ASSIST has been intervening in the Piduguralla area, which is home to communities who work in the Lime production industries, area for more than 20 years. In the early years of ASSIST’s operation, child labour was rife in all three stages of Lime production: Quarries, Kilns and Factories. Following years of hard work taking children in at daycare centres, integrating them into mainstream education, and helping adults to find alternative livelihood opportunities, there has been a dramatic reduction in child labour in the area.
Nevertheless, with migrant workers arriving in the area all the time to seek work, there is still a need for ongoing support in several communities. Comprehensive Community Development projects in villages and Vocational Training in ASSIST’s training centre are two examples of successful ongoing projects.
The Lime Production process remains the main industry in Piduguralla, with the town noticeably hotter due to the huge concrete Kilns which cover its landscape. After limestone is retrieved from quarries, large rocks are broken by hand, loaded into Kilns, where they are fired and broken down to the size which can be taken to factories. At the factories the daily workers are exposed to airborne fumes as they pack the lime dust into bags. Wages for labourers are around 150-300 INR per day, somewhere between $2-$3 USD. Families travel from across India to work in the lime industry in Piduguralla.
ASSIST has been working hard on the Comprehensive Community Development of several communities living on the islands where the Krishna River splits and meets the Bay of Bengal, over recent years.
The predominant livelihood of villages like Eduromondi is fishing, with families depending entirely on this trade which they have practiced for generations. Villages in this region are cut off from mainland services such as hospitals and high schools. During the COVID-19 pandemic, the small hospital on one of the islands was completely overwhelmed, and has to be entirely repurposed as a COVID treatment ward.
ASSIST has been working in partnership with villages in these remote locations to ensure that, through the Village Development Societies (VDS), communities prioritise the improvement of housing, sanitation and school infrastructure, especially with the increased occurrence of flooding due to climate change.
The inland area of Markapur, in Prakasam district, is by contrast a very dry region where slate mining is the main industry. Water access in this location is a particular challenge, with groundwater scarcity and contamination both being major issues. Excess fluoride in villages has led to higher number of musculoskeletal diseases, including cases of Polio.
Caring for family members with disabilities is a challenge in ASSIST’s focus villages, as adults work long hours in the slate mining industry, leaving very little time – or extra income – to look after those with challenging impairments.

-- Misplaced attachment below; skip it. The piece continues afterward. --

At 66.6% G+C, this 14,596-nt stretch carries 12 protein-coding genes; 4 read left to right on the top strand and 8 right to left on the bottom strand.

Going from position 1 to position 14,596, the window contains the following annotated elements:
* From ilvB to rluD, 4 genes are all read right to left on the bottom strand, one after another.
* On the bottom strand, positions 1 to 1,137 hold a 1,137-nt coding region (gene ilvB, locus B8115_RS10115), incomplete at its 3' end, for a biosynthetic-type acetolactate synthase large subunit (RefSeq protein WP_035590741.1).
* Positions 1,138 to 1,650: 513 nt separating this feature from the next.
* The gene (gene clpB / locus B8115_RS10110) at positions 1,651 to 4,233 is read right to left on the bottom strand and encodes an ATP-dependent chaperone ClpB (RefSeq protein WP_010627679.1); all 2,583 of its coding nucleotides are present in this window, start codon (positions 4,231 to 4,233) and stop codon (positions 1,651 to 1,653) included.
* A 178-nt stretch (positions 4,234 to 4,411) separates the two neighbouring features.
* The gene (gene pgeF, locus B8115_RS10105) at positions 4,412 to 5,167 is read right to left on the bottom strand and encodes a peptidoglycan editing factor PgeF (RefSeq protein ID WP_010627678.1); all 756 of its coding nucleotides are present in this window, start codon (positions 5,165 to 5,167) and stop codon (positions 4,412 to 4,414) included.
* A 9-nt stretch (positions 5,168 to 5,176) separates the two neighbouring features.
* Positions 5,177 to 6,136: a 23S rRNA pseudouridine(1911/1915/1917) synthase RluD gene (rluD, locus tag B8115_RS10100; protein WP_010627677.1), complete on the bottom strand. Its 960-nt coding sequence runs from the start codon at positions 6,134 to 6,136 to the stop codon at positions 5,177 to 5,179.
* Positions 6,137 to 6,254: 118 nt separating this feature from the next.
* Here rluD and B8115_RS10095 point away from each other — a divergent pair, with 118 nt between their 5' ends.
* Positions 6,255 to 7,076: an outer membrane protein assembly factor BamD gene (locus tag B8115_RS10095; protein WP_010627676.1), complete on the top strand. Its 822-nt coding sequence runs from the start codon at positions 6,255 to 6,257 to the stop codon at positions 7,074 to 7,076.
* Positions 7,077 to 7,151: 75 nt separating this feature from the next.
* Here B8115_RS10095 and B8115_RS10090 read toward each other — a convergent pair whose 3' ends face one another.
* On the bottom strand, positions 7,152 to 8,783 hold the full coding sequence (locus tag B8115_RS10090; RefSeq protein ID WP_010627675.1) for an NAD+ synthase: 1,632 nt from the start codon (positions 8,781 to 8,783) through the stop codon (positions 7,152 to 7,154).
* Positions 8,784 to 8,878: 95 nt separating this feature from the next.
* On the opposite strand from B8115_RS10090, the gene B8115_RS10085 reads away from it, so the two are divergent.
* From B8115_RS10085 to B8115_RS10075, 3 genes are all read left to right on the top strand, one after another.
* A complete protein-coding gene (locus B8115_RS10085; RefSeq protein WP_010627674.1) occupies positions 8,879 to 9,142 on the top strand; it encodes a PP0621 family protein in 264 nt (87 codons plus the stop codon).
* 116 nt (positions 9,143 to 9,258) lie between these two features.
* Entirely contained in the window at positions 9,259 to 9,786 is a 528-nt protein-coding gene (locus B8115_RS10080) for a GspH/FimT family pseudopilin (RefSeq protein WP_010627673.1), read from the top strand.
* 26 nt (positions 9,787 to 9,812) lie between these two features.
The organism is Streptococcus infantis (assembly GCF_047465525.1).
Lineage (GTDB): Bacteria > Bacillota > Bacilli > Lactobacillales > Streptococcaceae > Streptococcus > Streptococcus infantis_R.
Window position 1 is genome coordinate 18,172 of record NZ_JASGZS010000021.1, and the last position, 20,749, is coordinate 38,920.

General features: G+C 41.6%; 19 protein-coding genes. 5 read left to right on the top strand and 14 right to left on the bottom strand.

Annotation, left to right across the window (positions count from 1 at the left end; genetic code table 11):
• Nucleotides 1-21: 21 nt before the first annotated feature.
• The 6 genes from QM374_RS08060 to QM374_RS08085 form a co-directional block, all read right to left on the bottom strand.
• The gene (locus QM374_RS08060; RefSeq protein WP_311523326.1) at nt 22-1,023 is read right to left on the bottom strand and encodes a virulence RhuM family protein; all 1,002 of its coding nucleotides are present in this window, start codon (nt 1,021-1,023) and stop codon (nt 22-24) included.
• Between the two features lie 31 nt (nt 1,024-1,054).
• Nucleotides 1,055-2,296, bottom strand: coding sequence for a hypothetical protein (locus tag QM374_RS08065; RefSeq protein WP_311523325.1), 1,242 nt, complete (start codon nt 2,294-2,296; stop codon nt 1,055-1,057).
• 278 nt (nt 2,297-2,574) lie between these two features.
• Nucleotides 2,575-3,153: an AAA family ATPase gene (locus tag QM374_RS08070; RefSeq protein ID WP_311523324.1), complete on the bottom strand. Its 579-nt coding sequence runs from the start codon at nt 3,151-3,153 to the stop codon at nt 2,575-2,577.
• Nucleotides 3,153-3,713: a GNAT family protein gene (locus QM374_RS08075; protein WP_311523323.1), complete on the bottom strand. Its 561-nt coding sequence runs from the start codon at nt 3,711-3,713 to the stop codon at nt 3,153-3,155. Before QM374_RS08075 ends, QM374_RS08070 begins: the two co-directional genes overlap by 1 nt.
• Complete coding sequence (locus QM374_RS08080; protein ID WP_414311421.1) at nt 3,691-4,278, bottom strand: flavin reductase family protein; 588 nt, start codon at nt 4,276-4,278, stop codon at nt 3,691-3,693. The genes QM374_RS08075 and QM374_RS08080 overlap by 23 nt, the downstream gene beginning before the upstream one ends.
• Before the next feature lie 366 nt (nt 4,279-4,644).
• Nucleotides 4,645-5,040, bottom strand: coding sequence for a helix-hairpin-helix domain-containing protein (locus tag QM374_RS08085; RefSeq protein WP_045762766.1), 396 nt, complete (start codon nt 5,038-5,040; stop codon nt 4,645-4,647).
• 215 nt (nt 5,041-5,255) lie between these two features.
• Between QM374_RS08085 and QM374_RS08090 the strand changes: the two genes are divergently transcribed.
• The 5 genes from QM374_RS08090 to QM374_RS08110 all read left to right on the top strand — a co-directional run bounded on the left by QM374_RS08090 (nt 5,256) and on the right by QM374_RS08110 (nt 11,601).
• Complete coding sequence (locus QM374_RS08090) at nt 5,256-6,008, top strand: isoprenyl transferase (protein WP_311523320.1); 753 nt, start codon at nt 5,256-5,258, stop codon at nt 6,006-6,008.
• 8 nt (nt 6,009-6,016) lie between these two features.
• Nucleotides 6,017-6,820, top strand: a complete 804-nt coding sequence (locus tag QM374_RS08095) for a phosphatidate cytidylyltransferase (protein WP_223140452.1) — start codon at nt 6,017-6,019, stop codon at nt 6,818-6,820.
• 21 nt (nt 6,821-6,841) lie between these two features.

Comprehensive Community Development projects address each of these serious cases under the Community Health focus, where health checks are organized, after which the families are connected to external experts, whom they would not otherwise have had the chance to meet. In many cases, young adults with impairments are then able to work, and contribute to the income of their families, where they had been inactive before.
Another recent project in this region has been Rainwater Harvesting systems, being piloted as a household level alternative to Water Treatment Plants, now that there is greater scarcity of available groundwater.
ASSIST has started its interventions in the villages of Veldurthi, near Marcherla, relatively recently in comparison with other areas. At the moment, a major Organic Farming scheme is in progress to enable farmers to diversify their crops away from the regular cash crops of cotton and chillis, for which a good price is not always guaranteed, and require the heavy use of fertilizers. Those participating in ASSIST’s 5 year programme are now growing mango, guava and other fruits from trees in an intercropping method. This enables farmers to learn how to cultivate the new produce and receive a profit at market before transitioning away from cash crops and fertilizer.
Many of the communities living in and around Veldurthi are from the Banjara, or Lambadi tribe, who now live in large numbers in Andhra Pradesh, having migrated south over the last century from northern Rajahstan. As a Scheduled Tribal group, the local population are one of the more disadvantaged economically in India. Despite this, ASSIST’s community development efforts are bringing new hope and opportunity to a group of people with an extremely rich cultural heritage.